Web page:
It was back in late February when Charlotte Hornets center Al Jefferson started calling Kemba Walker the "motor," as in "The truck don’t run without its motor."
Sunday the motor ran out of gas. Or leaked quarts of oil. Or seized up entirely.
I have seen Walker do amazing things in the biggest of games, all the way back to his early Connecticut days. The guy has an exceptional resume for poise under pressure. You don’t lead the NBA in "late-and-close game" scoring by accident.
Which made it all the more shocking and sad that Walker was dreadful in the biggest game since the NBA returned to Charlotte in 2004.
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Walker was thoroughly dominated by Heat point guard Goran Dragic, who scored 25 points to Walker’s nine as Miami won 106-73 in Game 7 of the Eastern Conference playoff series. The Hornets’ 48-victory regular season was so much about Walker’s improved shooting, yet he made just three of his 16 attempts from the field Sunday.
For the Hornets to have any chance on the road in a Game 7 against a Heat team with dramatically more playoff experience, Walker had to be exceptional. He knew that was the deal long before the Hornets qualified for the playoffs and he held himself accountable.
"For me, it was just really bad decision-making," said Walker, who also committed three turnovers. "Getting in the air and not really have anything (planned)."
Of the five Hornets starters, Walker was the only one who outplayed his counterpart for most of the first six games. At times, Dragic looked befuddled trying to stay between Walker and the rim.
But Sunday it was Dragic scoring 17 points first half of a game the Hornets were never really in during the second half.
This is so uncharacteristic of Walker’s season. He was second in media balloting for NBA Most Improved Player. He was so much this team’s closer that the team had a saying – "It’s time to win the game" – that various Hornets would shout at Walker to remind him they depend on him.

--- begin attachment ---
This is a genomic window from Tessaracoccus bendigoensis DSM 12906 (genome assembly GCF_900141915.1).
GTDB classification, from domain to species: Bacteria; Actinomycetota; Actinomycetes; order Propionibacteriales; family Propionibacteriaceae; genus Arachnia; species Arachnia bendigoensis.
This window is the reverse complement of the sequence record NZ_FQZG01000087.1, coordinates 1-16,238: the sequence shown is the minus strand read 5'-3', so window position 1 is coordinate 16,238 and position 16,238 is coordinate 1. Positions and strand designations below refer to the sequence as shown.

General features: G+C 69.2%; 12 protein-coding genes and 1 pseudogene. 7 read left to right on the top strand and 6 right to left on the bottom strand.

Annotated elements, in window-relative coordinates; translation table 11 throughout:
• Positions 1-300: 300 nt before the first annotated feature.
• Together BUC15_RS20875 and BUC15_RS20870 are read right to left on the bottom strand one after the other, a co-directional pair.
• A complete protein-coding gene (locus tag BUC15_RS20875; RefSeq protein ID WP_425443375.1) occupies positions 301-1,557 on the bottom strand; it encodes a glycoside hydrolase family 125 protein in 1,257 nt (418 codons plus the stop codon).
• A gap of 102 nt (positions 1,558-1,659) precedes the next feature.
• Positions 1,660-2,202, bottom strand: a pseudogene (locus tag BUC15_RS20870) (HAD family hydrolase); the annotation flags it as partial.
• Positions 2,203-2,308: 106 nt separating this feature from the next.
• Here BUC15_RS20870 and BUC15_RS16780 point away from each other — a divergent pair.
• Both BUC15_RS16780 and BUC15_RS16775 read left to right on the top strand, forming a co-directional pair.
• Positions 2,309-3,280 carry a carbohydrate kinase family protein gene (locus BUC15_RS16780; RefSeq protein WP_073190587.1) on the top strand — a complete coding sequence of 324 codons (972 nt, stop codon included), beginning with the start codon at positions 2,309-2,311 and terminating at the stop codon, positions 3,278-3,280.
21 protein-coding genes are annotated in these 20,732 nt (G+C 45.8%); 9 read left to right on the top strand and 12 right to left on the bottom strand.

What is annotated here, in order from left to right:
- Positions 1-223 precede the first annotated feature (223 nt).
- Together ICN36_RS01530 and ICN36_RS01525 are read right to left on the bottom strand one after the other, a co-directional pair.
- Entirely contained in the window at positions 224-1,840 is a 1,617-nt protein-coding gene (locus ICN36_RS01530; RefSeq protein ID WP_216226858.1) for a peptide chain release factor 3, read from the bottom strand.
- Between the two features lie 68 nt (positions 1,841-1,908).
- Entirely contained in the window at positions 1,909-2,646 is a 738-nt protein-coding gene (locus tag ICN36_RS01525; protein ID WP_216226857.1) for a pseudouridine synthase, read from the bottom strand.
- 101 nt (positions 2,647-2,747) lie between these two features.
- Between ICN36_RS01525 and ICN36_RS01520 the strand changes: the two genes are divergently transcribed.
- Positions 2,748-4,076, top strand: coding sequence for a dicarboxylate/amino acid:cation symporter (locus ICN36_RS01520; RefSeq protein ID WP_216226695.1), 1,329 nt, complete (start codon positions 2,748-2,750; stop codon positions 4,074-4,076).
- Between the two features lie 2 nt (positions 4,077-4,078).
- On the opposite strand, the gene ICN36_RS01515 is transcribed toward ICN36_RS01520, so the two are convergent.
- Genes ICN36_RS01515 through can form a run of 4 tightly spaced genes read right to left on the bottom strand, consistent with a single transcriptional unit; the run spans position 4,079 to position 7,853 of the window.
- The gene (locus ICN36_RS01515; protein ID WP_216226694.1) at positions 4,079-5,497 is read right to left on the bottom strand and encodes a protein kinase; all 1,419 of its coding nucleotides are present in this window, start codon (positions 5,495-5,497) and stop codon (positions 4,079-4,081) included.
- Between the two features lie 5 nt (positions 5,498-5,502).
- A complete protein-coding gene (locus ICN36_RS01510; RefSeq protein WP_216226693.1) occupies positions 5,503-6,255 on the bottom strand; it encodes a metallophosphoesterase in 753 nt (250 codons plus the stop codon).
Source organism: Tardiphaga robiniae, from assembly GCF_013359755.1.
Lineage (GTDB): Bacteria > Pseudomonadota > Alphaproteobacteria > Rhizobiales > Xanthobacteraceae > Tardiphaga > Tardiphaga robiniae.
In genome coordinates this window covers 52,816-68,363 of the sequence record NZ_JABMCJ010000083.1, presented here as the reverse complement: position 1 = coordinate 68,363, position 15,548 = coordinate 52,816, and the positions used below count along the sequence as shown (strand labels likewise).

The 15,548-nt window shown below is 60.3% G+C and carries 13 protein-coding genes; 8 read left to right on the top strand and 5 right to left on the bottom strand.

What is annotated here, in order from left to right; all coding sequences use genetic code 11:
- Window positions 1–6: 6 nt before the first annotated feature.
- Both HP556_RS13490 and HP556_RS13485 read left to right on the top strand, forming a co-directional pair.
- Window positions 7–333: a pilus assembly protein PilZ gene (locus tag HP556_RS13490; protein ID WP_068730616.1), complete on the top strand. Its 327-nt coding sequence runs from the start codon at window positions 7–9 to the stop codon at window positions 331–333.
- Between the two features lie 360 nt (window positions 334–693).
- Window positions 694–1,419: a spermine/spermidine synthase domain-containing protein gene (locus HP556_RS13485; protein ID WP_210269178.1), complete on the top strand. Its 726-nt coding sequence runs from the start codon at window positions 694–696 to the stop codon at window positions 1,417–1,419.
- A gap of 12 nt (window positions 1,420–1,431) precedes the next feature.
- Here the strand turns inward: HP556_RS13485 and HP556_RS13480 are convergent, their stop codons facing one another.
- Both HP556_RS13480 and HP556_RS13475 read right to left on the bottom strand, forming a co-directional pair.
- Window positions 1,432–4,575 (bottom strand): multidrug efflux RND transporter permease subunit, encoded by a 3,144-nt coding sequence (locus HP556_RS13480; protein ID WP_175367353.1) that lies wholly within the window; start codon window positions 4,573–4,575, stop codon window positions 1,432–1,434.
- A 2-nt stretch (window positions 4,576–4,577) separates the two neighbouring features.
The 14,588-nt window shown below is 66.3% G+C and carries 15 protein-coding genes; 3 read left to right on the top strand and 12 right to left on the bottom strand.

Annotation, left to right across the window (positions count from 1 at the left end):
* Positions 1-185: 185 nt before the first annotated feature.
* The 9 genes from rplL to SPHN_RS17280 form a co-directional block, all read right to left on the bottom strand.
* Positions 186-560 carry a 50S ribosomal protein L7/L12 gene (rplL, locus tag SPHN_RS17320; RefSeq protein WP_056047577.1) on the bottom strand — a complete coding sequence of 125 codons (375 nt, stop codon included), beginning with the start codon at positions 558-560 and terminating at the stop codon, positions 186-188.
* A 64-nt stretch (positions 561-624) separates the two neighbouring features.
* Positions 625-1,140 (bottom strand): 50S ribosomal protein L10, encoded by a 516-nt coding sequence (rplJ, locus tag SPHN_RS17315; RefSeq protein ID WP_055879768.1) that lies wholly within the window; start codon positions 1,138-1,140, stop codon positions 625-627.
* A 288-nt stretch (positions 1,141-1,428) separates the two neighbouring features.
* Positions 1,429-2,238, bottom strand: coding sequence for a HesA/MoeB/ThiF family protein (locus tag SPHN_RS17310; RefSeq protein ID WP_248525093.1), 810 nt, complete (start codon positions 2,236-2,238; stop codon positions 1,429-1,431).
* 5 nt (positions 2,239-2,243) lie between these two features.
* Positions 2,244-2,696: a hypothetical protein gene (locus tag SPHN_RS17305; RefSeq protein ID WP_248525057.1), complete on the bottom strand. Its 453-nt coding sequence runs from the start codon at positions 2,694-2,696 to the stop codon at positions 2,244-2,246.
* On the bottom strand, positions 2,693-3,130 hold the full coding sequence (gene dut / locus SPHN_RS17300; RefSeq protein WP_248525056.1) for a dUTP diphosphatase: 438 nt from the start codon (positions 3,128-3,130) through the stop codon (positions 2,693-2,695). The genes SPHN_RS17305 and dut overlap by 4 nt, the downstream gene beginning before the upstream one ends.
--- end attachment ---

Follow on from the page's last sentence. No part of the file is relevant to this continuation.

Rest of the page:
Instead, Walker played just half of the fourth quarter’s 12 minutes because by then the Heat led by 30 or more.
Was he physically exhausted from what the Hornets invested in Games 5 and 6?
"Not as much as I wish I had," Walker replied when asked about his energy. "But (Miami’s) guys played really, really well. Their defense was so on point tonight.
"Everybody is tired at this point – on both teams. That’s never an excuse, me being tired. I wish I had played better, but unfortunately I didn’t."
No, they obliterated the Hornets, but that doesn’t mean there’s nothing positive to draw from this experience. Before this season, the Bobcats/new Hornets had never won a playoff game. They went from having lost 10 consecutive playoff games to leading this series 3-2 with a chance to close out the Heat in Charlotte.
Walker said Sunday’s result doesn’t trivialize all the good work that preceded it.
"I thought we had a great season. We were really resilient. We had a lot of injuries but we stuck together," he said. "When guys’ names were called to step up, they did. I’m just really happy with my team’s effort.
"We’ll be back, better and stronger."
And what about that first-time Game 7 experience?
"It sucks. It’s tough to lose a Game 7 the way we did," Walker concluded. "But at the same time you’ve got to learn from it. I’m just going to learn from my mistakes and come back better."